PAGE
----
The Music of Jupiter

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My name is X97A2, and I have 5.34018 minutes before my body is crushed.

The sounds outside grow louder, soaking the chambers of my exoskeleton as I careen deeper into the upper stratosphere of Jupiter. Space is a vacuum with no sound, but my sensors interpret radiation as auditory input, allowing me to hear more than any human can. The sounds flood my memory banks with exabytes of unprocessed sensory data. According to my exploration protocols, I should be relaying the raw data via the interplanetary web back to Earth—back home, to my mom, Miranda. But the sounds are so fascinating that I can't do anything now but listen, enjoying my private rollercoaster ride into the massive gas giant.

The days are getting shorter back in London, where Miranda created my neural matrix and accompanying body in her robotics lab. She may be the world's leading computer scientist specializing in artificial intelligence, but she finds it harder to concentrate when it's dark outside. I know her. She's mother. Mom. Miranda. It's late September, and the golden leaves are falling by the truckloads 'round Grosvenor Square.

Not all the bioengineered orbitals have had it this good, I remind myself. I'm stationed at the biggest and most exciting (in my humble opinion) of the non-terrestrial worlds in the solar system. My nearby orbital buddies circle the fifteen moons of Jupiter ranging from Europa to IO to Ganymede. Space can be lonely, and my buddies make it less so. They regularly call out to me in the darkness of interplanetary space: we sing karaoke, factorize ridiculously large integers into primes, and talk crap about the organics.

Humans don't like to come this far out anymore. There were early, long-ranged manned missions to the moons of Jupiter and Saturn, looking for life amid the deep freeze of Europa and Titan. But no organic has come this way for the last fifteen years, perhaps since they found nothing of interest. The powers that be decided it was better to send us out here instead—humans are a frail lot. Too much hassle keeping them alive with food, water and oxygen, and too much danger from cosmic x-rays and micrometeorites. Instead, they like sticking to home turf and sending us orbitals out to do the probing. In the freewheeling 2080's, it's distinctly démodé to travel to the outer worlds.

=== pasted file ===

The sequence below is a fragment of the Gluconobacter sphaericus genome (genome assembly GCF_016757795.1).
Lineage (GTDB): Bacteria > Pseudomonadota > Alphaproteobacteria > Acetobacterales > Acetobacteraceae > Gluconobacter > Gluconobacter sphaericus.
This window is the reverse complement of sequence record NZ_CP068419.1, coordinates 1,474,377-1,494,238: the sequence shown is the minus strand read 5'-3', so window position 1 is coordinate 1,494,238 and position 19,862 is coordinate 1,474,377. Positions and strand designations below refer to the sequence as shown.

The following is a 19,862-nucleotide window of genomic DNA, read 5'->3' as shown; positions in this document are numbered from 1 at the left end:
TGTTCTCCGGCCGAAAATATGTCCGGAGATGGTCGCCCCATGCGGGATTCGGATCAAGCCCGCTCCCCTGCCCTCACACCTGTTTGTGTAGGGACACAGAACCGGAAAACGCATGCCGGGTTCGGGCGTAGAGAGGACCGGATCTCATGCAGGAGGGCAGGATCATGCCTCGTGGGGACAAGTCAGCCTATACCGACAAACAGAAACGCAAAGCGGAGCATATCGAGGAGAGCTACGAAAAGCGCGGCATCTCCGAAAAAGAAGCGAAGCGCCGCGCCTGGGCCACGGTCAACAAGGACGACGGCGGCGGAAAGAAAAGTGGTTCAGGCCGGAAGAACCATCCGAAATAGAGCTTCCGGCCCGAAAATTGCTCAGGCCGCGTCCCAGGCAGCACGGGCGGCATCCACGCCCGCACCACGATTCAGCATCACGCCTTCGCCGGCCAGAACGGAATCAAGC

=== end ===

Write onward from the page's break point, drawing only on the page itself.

But I love it here. I've got a great view, I've got my buddies, and I get plenty of time to think and record my ideas. I will continue to love it here for the remaining 4.66001 minutes before my body hurls itself into the maelstrom of Jupiter and is torn to pieces, likely before I enter its "ocean" of liquid hydrogen. It's not really an ocean—not like the ones of Earth, but a seething cauldron exposed to extreme pressures and heat. This forbidding place is in total darkness, with only frequent lightning bursts to brighten it up its mysterious interior.

I may not look too sophisticated on the outside, but my spherical, silvery metallic exterior hides the best bioengineering in the solar system. Miranda made my brain from self-replicating algorithms based on quantum and DNA computing. I learn just as you do and know lots of stuff: science, engineering, culture and art. The greatest hits of the 1980s, even. She's a clever one, Mom. I'm probably smarter than she is, but I don't like to disrespect my maker.

The sounds below are broadcasting endlessly in the sea of electromagnetic cosmic background noise. They call it the music of Jupiter. I know it's not really music in the conventional sense; it is the electromagnetic particles from the solar wind interacting with the planet's magnetosphere. Humans distilled the phenomenon into the narrow range of the sonic spectrum long ago, so they could hear radiation like I do. NASA's Voyager and Juno missions from so many decades ago and the dozens of other missions since then recorded the music. No one knows why it sounds like it does, or why it sounds different from any other planet. But I can hear better than humans, and I have my own conjectures about it.

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